Arisaema triphyllum – Wikipedia

Species of plant

Arisaema triphyllum, the jack-in-the-pulpit, bog onion, brown dragon or Indian turnip,[2] is a herbaceous perennial plant growing from a corm. It is a highly variable species typically growing 30–65 centimetres (12–26 in) in height with three-part leaves and flowers contained in a spadix that is covered by a hood. It is native to eastern North America, occurring in moist woodlands and thickets from Nova Scotia west to Minnesota, and south to southern Florida and Texas.[1]



Closer view of flower, showing detail of spathe

The leaves are trifoliate, with groups of three leaves growing together at the top of one long stem produced from a corm; each leaflet is 8–15 centimetres (3.1–5.9 in) long and 3–7 centimetres (1.2–2.8 in) broad. Plants are sometimes confused with poison-ivy especially before the flowers appear or non-flowering plants.

The inflorescences are shaped irregularly and grow to a length of up to 8 cm. They are greenish-yellow or sometimes fully green with purple or brownish stripes.[3] The spathe, known in this plant as “the pulpit” wraps around and covers over and contain a spadix (“Jack”), covered with tiny flowers of both sexes. The flowers are dioecious and sequential hermaphrodites. In small plants, most if not all the flowers are male; as plants age and grow larger the spadix produces more female flowers.[4] This species flowers from April to June. It is pollinated by fungus gnats, which it attracts by smell and are trapped by the flower. They manage to escape from the male inflorescences, but cannot do so when they fall inside a female inflorescence. Other insects are known to visit the flowers as well, such as gall gnats and beetles.[4]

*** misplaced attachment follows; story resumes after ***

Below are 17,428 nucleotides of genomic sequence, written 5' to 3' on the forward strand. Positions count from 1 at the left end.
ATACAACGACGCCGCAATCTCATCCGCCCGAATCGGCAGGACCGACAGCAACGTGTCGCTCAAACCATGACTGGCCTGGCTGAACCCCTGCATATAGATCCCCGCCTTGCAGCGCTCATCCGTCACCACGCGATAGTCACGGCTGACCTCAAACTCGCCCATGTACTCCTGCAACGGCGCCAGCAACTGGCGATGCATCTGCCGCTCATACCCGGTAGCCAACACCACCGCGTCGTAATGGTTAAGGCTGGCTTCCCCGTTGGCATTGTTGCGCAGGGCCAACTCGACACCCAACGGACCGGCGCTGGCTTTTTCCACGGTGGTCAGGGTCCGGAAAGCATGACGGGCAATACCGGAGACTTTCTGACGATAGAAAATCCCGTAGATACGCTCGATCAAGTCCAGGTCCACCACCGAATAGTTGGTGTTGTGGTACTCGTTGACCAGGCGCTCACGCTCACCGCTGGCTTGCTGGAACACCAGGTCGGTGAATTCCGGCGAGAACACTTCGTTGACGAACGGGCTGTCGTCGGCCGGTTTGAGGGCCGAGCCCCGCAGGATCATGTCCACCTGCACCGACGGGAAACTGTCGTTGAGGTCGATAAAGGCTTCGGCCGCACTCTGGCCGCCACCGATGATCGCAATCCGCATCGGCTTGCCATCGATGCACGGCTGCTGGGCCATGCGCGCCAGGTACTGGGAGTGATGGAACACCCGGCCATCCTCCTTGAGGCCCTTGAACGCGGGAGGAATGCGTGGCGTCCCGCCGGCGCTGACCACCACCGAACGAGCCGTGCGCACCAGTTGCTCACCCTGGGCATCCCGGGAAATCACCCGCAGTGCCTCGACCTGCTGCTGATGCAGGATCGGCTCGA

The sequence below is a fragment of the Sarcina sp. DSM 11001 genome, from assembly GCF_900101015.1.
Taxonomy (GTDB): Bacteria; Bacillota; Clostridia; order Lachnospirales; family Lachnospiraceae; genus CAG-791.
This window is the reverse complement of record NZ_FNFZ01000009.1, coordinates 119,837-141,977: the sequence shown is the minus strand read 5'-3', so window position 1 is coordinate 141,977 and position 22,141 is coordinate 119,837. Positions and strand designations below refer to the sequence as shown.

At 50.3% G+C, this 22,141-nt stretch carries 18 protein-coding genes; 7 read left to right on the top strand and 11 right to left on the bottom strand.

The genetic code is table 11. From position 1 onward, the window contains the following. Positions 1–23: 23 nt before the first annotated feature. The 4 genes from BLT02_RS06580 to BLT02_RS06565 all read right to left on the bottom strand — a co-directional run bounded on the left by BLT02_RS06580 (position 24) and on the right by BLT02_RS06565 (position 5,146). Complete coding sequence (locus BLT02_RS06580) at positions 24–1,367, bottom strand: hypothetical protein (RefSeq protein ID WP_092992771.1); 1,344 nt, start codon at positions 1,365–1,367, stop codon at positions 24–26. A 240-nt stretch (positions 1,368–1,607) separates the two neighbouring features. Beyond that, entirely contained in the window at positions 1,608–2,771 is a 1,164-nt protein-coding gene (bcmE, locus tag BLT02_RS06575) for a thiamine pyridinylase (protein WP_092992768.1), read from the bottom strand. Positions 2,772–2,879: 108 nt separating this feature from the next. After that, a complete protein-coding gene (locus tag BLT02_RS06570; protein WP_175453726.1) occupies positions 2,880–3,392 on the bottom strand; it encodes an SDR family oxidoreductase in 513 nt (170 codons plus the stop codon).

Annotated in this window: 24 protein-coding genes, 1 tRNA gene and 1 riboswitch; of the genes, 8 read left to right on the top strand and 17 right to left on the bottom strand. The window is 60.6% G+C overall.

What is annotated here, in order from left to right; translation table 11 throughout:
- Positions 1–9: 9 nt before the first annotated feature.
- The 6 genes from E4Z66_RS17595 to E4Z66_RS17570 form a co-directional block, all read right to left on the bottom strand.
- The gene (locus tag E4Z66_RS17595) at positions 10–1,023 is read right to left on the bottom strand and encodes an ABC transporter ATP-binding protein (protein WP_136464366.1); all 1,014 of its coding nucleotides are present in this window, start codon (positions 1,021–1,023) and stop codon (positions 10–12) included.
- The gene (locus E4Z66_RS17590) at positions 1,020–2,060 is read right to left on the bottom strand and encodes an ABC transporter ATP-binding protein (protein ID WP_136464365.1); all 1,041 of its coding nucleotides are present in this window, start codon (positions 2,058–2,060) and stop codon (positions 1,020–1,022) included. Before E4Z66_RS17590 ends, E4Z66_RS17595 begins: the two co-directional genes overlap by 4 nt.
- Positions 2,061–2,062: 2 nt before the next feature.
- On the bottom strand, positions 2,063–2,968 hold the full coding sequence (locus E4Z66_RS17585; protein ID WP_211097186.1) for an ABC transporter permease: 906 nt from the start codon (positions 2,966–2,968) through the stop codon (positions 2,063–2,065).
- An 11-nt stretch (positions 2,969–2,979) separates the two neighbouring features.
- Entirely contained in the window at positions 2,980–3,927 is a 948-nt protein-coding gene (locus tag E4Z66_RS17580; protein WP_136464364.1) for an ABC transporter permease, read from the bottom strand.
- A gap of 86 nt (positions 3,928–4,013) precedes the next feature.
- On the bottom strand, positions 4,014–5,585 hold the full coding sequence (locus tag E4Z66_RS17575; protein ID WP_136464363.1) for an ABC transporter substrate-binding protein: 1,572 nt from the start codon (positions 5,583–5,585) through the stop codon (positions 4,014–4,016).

In addition the plant is not self-pollinating since the male flowers on a specific plant have already matured and died before the female flowers of that same plant are mature. So the female flowers need to be pollinated by the male flowers of a different plant. This inhibits inbreeding and contributes to the health of the species.

The fruits are smooth, shiny green, 1 cm wide berries clustered on the thickened spadix. The fruits ripen in late summer and fall, turning a bright red color before the plants go dormant. Each berry produces 1 to 5 seeds typically, the seeds are white to light tan in color, rounded, often with flattened edges and a short sharp point at the top and a rounded bottom surface. If the seeds are freed from the berry they will germinate the next spring, producing a plant with a single rounded leaf. Seedlings need three or more years of growth before they become large enough to flower.

It is hardy to USDA plant hardiness zone 3.


Arisaema triphyllum was first described by Carl Linnaeus in 1763.[5] It is generally considered to be a single species with three subspecies – the diploids A. t. subsp. stewardsonii and A. t. subsp. pusillum and the tetraploid A. t. subsp. triphyllum, which originated as a hybrid of the first two. However, the three are reproductively isolated in the wild, which would argue for treating them as species. The main reason for considering them subspecies seems to be the difficulty in distinguishing them, especially based on herbarium specimens.[6][7]

Within the genus Arisaema, A. triphyllum is classified in the section Pedatisecta and is most closely related to Asian species such as A. amurense. It is not a close relative to the other American Arisaema species (A. dracontium and A. macrospathum), which are in a different section of Arisaema.[8]